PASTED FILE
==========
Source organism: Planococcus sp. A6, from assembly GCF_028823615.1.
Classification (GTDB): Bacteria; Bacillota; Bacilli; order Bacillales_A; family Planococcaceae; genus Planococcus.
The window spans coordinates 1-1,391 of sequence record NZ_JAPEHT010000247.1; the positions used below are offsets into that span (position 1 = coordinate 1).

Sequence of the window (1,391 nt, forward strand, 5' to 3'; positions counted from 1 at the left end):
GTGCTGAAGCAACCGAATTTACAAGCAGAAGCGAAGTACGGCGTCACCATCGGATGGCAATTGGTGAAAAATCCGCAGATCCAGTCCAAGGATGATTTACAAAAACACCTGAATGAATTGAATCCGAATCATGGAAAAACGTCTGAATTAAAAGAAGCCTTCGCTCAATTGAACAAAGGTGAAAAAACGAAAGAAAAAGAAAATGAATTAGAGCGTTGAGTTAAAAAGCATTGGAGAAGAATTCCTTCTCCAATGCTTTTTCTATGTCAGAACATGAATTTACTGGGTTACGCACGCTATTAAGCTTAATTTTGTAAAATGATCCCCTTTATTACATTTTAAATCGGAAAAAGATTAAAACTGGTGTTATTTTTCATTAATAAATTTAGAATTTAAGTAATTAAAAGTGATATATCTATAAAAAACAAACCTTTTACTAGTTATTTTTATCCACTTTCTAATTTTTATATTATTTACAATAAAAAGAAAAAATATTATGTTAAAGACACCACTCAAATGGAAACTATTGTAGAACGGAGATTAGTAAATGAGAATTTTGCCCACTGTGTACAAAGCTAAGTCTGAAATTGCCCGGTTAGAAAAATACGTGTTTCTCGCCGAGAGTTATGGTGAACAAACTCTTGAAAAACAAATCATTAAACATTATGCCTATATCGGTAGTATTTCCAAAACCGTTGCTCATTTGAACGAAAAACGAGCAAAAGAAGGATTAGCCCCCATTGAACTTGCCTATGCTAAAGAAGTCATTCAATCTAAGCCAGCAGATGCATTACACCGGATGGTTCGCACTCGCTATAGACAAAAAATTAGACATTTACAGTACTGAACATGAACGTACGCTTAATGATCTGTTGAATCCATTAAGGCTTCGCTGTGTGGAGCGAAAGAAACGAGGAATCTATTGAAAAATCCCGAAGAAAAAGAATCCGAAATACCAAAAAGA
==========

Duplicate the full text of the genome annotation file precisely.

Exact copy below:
Source organism: Planococcus sp. A6, from assembly GCF_028823615.1.
Classification (GTDB): Bacteria; Bacillota; Bacilli; order Bacillales_A; family Planococcaceae; genus Planococcus.
The window spans coordinates 1-1,391 of sequence record NZ_JAPEHT010000247.1; the positions used below are offsets into that span (position 1 = coordinate 1).

Sequence of the window (1,391 nt, forward strand, 5' to 3'; positions counted from 1 at the left end):
GTGCTGAAGCAACCGAATTTACAAGCAGAAGCGAAGTACGGCGTCACCATCGGATGGCAATTGGTGAAAAATCCGCAGATCCAGTCCAAGGATGATTTACAAAAACACCTGAATGAATTGAATCCGAATCATGGAAAAACGTCTGAATTAAAAGAAGCCTTCGCTCAATTGAACAAAGGTGAAAAAACGAAAGAAAAAGAAAATGAATTAGAGCGTTGAGTTAAAAAGCATTGGAGAAGAATTCCTTCTCCAATGCTTTTTCTATGTCAGAACATGAATTTACTGGGTTACGCACGCTATTAAGCTTAATTTTGTAAAATGATCCCCTTTATTACATTTTAAATCGGAAAAAGATTAAAACTGGTGTTATTTTTCATTAATAAATTTAGAATTTAAGTAATTAAAAGTGATATATCTATAAAAAACAAACCTTTTACTAGTTATTTTTATCCACTTTCTAATTTTTATATTATTTACAATAAAAAGAAAAAATATTATGTTAAAGACACCACTCAAATGGAAACTATTGTAGAACGGAGATTAGTAAATGAGAATTTTGCCCACTGTGTACAAAGCTAAGTCTGAAATTGCCCGGTTAGAAAAATACGTGTTTCTCGCCGAGAGTTATGGTGAACAAACTCTTGAAAAACAAATCATTAAACATTATGCCTATATCGGTAGTATTTCCAAAACCGTTGCTCATTTGAACGAAAAACGAGCAAAAGAAGGATTAGCCCCCATTGAACTTGCCTATGCTAAAGAAGTCATTCAATCTAAGCCAGCAGATGCATTACACCGGATGGTTCGCACTCGCTATAGACAAAAAATTAGACATTTACAGTACTGAACATGAACGTACGCTTAATGATCTGTTGAATCCATTAAGGCTTCGCTGTGTGGAGCGAAAGAAACGAGGAATCTATTGAAAAATCCCGAAGAAAAAGAATCCGAAATACCAAAAAGA